Volcanic eruptions are among the most important natural causes of climate change, playing a leading role over the past millennium. Injections of sulfate aerosols into the lower stratosphere reduce the incoming solar radiation, in turn cooling the surface. As a natural external forcing to the Earth’s climate system, the impact of volcanic aerosols on the climate has been of great concern to the scientific society and the public.
In recent years, scientists have found that there is a relationship between volcanic eruptions and the El Niño-Southern Oscillation (ENSO) based on reconstructions and model simulations, which is manifested in increased/decreased sea surface temperature (SST) gradient over the equatorial Pacific. Since ENSO influences the global climate through atmospheric teleconnections, it is of great importance to understand the influence of volcanic eruptions on ENSO phase changes. Many studies have shown the phenomenon, but the reasons remain ambiguous.
Recently, Zuo Meng, a doctoral student from the Institute of Atmospheric Physics, Chinese Academy of Sciences, along with her mentors Prof. Zhou Tianjun and associate Prof. Man Wenmin, used the CESM Last Millennium Ensemble (LME) simulations, which has the largest ensemble of LM simulations, to investigate the impacts of northern, tropical and southern volcanic eruptions on the tropical Pacific SST. Analysis of the simulations indicates that the Pacific features a significant El Niño-like warm SST anomaly five to 10 months after northern and tropical eruptions, with the Niño3 index peaks at the winter of next year. Compared with northern eruptions, the warm SST anomaly is mainly confined to the eastern Pacific with a stronger intensity following tropical eruptions.
Following southern eruptions, the Pacific shows a weaker warming anomaly over the eastern Pacific, and the time at which the Niño3 index reaches its peak is about four months earlier than that after northern and tropical eruptions. They further advance the underlying mechanism: The shift of the intertropical convergence zone (ITCZ) can explain the El Niño-like response to northern eruptions, which is not applicable for tropical or southern eruptions. Instead, the westerly anomaly in the western Pacific triggered by the ocean dynamical thermostat mechanism can explain the divergent SST responses following three types of eruptions.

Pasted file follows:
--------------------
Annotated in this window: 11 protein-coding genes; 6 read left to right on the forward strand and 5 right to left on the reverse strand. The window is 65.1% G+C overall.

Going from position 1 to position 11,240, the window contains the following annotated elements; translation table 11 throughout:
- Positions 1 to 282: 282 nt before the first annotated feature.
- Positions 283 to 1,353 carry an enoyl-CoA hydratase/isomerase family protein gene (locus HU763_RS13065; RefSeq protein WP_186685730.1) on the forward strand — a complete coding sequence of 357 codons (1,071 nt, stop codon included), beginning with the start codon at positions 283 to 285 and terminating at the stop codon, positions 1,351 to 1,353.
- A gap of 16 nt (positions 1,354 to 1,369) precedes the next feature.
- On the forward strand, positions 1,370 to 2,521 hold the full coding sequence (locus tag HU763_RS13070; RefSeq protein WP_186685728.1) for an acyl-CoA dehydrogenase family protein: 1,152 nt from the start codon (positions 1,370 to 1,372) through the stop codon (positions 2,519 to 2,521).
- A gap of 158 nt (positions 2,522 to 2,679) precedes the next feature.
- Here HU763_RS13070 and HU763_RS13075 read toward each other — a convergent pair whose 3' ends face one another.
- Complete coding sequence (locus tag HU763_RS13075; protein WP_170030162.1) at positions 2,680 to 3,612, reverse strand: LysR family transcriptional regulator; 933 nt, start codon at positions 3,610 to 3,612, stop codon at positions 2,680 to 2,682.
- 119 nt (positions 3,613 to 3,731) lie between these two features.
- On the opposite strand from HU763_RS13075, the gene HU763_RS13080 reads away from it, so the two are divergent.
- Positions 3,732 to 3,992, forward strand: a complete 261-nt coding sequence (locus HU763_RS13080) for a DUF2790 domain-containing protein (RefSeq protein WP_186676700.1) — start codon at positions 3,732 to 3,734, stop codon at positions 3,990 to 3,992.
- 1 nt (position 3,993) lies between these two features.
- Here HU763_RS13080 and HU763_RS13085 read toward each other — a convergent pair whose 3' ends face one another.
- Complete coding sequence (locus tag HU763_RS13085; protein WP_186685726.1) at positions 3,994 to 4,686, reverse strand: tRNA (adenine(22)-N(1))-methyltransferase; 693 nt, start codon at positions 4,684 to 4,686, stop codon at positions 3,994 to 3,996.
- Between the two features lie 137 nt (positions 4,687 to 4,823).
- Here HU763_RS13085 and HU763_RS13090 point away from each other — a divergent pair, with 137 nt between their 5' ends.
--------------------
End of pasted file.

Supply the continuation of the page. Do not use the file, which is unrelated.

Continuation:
“In contrast to previous works on the impacts of volcanic eruptions on SST, our results are based on the CESM-LME simulation. From a modeling perspective, ensemble simulations are the most helpful method to study volcano-forced responses. Most importantly, the different mechanisms of SST response to three types of eruptions can help us better understand the divergent formation processes of SST anomalies,” said first author Ms. Zuo Meng. “We hope the results are useful for the mitigation and adaptation of climate change after volcanic eruptions and the associated socioeconomic impacts, and can also provide insight for understanding future SST changes induced by large volcanic eruptions.”
Corresponding author Prof. Man Wenmi said, “Differences are also seen among different models. The difference may result from the uncertainties in the reconstruction of external forcing volcanic aerosol data, model bias, and also the initial condition of volcanic eruptions. We hope to deepen our understanding of the tropical Pacific responses to different volcanic forcing and the physical processes by using the VolMIP experiments which has defined a coordinated set of idealized volcanic perturbation experiments to be carried out in alignment with the CMIP6 protocol in the near future.”